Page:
Even as we move through the stages of reopening here in California, that won’t mean the risk of contracting COVID-19 disappears. Until we get a vaccine, every day will probably involve some type of risk weighing, so we asked a medical professional what the riskiest activities are right now.
Dr. Jahan Fahimi, emergency department medical director at UCSF, assessed the risk of some common activities (some of which aren’t even allowed yet in the Bay Area, though they could be soon), with the caveat that all situations will vary slightly in risk level based on time and the number of people involved. “The more people you’re with and the longer amount of time you’re with them, the riskier the behavior becomes,” Fahimi said. “That’s the best way to assess your risk.”
Going to a class at a gymFahimi called this the riskiest activity on the list, especially since it’s likely indoors in a small space. Not only is it difficult to maintain a strict six-foot distance apart from others in a gym studio, but it’s also very tough to wear a mask while exercising. “People are exerting themselves and as they do that they’re breathing faster and there is forced exhalation, which can spread droplets,” Fahimi said. “The six-foot rule is based on when someone coughs, but there’s now some evidence that the radius goes beyond that six feet in some instances.”Fahimi also said a gym is a high-risk place because of the number of surfaces you touch while in a gym, including both the equipment and in the locker room. “It’s summertime and there are plenty of outdoor ways to stay healthy.”
Indoor barsWhen you’re eating and drinking, you’re unable to wear a mask, which makes bars a particularly risky endeavor. Couple that with poor ventilation and lowered inhibition and you could be at a higher risk of infection. “Bars are traditionally packed, people are close together and there is rarely good ventilation,” Fahimi said. “People are drinking things, they’re touching things. If people get intoxicated they get disinhibited and may get further lax from the guidelines. It’s just something we need to go without for now.”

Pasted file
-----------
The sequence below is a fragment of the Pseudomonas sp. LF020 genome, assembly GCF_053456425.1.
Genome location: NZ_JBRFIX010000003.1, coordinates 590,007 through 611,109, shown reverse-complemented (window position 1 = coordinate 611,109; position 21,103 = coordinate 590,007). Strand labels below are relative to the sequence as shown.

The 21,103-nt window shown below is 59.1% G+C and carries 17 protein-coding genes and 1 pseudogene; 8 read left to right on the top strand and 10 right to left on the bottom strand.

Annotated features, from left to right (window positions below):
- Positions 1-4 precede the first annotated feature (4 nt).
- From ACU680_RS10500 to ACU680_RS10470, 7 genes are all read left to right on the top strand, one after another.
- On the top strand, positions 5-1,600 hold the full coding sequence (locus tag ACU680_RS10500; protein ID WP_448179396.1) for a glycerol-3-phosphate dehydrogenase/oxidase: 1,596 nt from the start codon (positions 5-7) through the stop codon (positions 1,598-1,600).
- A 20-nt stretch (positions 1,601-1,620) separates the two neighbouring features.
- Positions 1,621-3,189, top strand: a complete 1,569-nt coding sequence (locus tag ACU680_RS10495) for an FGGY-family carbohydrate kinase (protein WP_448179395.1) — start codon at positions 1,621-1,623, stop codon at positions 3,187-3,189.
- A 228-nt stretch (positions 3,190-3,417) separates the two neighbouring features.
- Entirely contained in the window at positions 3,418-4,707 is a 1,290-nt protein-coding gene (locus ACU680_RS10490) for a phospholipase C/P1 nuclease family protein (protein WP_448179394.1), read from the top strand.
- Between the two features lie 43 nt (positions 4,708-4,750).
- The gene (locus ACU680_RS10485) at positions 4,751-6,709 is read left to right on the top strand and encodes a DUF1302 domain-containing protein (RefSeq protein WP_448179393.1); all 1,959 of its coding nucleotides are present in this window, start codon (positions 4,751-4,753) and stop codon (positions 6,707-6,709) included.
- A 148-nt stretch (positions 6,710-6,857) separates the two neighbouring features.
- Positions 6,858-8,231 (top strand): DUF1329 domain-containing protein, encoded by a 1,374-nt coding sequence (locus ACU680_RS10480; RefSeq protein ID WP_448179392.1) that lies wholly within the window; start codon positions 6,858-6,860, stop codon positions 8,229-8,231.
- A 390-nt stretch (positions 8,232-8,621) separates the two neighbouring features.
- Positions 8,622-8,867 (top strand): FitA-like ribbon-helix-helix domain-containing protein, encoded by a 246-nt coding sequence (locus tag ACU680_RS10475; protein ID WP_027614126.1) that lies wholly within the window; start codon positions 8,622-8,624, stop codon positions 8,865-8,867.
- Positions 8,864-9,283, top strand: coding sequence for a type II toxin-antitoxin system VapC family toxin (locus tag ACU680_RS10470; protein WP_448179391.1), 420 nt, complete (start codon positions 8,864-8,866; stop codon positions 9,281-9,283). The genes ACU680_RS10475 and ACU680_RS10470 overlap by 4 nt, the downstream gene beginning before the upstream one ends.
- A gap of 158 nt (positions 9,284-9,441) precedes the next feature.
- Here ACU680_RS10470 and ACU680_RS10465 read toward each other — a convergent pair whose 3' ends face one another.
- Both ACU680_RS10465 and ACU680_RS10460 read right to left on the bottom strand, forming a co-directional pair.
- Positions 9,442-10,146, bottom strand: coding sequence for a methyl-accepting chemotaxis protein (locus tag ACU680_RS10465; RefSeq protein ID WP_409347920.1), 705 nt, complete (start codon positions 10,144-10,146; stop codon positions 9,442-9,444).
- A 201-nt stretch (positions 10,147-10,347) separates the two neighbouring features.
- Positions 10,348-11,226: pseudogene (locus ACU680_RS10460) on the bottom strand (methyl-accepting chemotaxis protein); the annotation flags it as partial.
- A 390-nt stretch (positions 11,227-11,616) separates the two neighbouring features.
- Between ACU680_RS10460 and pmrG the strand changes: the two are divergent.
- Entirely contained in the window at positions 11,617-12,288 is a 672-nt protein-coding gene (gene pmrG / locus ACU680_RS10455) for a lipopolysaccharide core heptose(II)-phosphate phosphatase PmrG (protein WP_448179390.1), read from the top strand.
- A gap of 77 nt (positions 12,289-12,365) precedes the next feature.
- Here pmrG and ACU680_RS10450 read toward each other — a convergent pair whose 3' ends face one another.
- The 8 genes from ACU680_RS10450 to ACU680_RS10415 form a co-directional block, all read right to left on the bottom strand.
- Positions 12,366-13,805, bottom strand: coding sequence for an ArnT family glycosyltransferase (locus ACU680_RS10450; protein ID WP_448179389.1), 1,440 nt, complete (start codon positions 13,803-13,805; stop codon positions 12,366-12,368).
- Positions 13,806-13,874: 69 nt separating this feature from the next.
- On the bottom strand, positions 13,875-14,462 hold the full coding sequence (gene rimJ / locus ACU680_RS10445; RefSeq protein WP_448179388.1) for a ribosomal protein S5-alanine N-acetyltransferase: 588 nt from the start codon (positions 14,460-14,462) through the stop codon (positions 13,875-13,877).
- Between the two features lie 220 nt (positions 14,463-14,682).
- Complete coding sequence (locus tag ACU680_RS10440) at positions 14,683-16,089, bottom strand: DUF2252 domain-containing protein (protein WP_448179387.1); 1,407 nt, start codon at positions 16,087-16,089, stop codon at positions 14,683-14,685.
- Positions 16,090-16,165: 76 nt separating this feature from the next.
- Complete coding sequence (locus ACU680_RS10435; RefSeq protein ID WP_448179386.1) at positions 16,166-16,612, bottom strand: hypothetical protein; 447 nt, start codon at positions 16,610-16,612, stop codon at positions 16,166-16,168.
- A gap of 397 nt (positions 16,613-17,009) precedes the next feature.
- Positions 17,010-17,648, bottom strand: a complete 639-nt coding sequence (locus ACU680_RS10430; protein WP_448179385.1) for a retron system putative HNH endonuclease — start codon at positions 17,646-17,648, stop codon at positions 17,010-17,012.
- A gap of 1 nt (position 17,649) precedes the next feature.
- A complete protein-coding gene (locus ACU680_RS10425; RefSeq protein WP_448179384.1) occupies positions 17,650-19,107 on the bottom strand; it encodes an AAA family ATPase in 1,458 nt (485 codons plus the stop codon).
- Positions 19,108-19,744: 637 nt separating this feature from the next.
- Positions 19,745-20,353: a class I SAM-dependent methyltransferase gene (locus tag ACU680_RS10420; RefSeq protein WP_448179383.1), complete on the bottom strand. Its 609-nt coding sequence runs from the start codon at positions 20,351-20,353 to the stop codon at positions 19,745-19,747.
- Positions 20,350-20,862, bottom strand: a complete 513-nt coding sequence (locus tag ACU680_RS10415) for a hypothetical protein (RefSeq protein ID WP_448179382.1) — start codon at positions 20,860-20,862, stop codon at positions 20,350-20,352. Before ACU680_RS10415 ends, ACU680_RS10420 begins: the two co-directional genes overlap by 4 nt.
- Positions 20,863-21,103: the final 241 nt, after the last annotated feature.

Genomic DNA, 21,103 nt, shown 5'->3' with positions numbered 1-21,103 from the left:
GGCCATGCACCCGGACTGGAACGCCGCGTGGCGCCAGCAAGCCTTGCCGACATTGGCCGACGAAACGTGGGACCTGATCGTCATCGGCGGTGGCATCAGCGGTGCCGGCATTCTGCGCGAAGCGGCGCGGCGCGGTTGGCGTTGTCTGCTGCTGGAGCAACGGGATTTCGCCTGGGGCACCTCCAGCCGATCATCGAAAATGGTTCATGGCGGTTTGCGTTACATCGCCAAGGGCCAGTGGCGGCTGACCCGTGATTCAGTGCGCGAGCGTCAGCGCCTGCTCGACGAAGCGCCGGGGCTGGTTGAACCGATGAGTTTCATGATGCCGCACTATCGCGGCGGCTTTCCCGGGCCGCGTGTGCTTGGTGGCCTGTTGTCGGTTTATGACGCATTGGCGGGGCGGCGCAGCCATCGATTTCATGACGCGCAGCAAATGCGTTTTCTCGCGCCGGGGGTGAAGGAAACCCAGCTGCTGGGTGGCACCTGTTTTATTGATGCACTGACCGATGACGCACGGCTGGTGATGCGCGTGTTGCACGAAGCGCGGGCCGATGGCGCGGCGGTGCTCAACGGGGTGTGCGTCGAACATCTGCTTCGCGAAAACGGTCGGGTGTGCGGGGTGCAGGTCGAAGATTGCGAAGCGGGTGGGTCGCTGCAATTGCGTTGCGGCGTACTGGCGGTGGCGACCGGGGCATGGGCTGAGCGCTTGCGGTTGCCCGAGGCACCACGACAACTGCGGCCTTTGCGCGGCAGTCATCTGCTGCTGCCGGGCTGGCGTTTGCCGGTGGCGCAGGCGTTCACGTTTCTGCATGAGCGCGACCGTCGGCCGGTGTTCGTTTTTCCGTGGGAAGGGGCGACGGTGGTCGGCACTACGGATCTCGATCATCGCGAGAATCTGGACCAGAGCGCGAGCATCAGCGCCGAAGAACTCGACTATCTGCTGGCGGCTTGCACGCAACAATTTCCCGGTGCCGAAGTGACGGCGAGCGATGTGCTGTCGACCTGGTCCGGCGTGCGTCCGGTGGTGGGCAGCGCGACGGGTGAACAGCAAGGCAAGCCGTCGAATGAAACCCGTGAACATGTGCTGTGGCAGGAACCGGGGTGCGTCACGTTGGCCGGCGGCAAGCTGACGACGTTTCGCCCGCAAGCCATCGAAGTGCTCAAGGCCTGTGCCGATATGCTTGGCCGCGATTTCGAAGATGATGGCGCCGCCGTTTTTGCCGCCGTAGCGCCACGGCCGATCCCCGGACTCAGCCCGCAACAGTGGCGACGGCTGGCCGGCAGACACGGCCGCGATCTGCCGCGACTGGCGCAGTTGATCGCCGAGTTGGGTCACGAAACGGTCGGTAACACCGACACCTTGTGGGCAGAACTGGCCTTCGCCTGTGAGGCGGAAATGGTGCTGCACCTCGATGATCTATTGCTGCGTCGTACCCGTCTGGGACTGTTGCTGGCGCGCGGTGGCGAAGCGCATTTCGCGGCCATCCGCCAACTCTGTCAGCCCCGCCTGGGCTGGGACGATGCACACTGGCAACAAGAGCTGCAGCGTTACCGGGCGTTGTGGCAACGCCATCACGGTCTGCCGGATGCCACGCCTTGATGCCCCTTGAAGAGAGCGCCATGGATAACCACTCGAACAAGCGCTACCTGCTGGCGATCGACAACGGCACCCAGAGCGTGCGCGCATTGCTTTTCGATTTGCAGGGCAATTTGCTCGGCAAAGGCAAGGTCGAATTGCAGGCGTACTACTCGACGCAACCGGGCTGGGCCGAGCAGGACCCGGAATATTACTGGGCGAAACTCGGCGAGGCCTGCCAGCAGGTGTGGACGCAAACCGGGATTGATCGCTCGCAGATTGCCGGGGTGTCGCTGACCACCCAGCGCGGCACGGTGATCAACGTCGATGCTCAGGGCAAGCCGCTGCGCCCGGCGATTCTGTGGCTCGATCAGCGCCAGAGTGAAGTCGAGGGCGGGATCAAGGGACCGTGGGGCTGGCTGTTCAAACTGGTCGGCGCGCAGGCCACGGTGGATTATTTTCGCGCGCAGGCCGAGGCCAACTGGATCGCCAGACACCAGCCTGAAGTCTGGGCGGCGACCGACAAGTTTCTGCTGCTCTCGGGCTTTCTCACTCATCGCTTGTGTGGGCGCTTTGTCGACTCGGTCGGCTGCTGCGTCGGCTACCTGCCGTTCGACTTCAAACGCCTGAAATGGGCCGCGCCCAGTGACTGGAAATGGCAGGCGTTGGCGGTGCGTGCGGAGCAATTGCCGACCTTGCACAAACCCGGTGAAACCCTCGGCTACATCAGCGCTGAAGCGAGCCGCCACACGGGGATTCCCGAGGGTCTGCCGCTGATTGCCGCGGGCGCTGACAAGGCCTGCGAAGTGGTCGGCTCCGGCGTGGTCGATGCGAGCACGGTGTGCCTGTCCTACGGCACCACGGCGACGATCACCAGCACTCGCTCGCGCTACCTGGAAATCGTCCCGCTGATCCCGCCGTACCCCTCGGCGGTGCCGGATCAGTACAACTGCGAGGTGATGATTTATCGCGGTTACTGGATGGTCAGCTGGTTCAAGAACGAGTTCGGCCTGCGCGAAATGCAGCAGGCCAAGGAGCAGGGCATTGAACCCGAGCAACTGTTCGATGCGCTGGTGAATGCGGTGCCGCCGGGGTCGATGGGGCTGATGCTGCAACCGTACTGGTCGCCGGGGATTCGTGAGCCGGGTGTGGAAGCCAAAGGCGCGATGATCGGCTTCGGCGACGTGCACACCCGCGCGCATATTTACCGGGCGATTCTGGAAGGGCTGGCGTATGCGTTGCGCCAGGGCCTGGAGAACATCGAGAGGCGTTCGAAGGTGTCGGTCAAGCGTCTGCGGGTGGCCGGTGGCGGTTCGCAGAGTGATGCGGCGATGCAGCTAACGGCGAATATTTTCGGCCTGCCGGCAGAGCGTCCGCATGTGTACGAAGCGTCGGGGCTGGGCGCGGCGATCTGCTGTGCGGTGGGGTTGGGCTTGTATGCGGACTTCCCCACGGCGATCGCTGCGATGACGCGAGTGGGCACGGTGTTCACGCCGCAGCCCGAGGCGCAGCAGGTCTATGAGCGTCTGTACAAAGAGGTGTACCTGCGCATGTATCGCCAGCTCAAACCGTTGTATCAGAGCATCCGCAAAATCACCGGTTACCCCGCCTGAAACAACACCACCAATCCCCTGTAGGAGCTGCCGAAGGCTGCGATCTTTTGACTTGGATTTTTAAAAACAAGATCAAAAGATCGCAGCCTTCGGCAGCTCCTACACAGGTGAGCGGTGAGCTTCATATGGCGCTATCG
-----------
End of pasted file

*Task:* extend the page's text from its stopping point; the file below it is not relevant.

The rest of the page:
Large gatherings indoors at people’s houses“People might think ‘if I’m going to the house of someone I know it must be fine,’ but generally speaking if you do want to socialize with friends and family, just try and do it in an outdoor setting rather than indoors,” Fahimi said.The more people gathering, the higher the risk, he said, especially when people aren’t wearing a mask and are touching several surfaces. Even if you’re attending an outdoor gathering at someone’s house, Fahimi said to be careful when going to the bathroom inside and make sure you’re washing your hands. If you’re hosting the outdoor gathering, he recommends having hand sanitizer available to guests, wipe down surfaces often and even use disposable plates and utensils.
Going to an amusement park“The problem with an amusement park is you’re taking people from all over and packing them in with other people from all over,” Fahimi said. “It wouldn’t take very many positive cases to cause a cluster and then these people go back to their homes and take the virus with them. It creates a hotspot for viruses to take off.”He said especially because we know there are so many asymptomatic cases, even doing temperature checks upon entry wouldn’t ease his fears of going to a crowded place like Disneyland.
Churches“We’ve already seen a lot of cases of spread within churches, so while I think in troubling times it’s even more important that people have a faith-based outlet if that’s important to them if that’s going to put your health in jeopardy maybe there’s a better way to express that,” Fahimi said.He suggests sticking to virtual services if you can.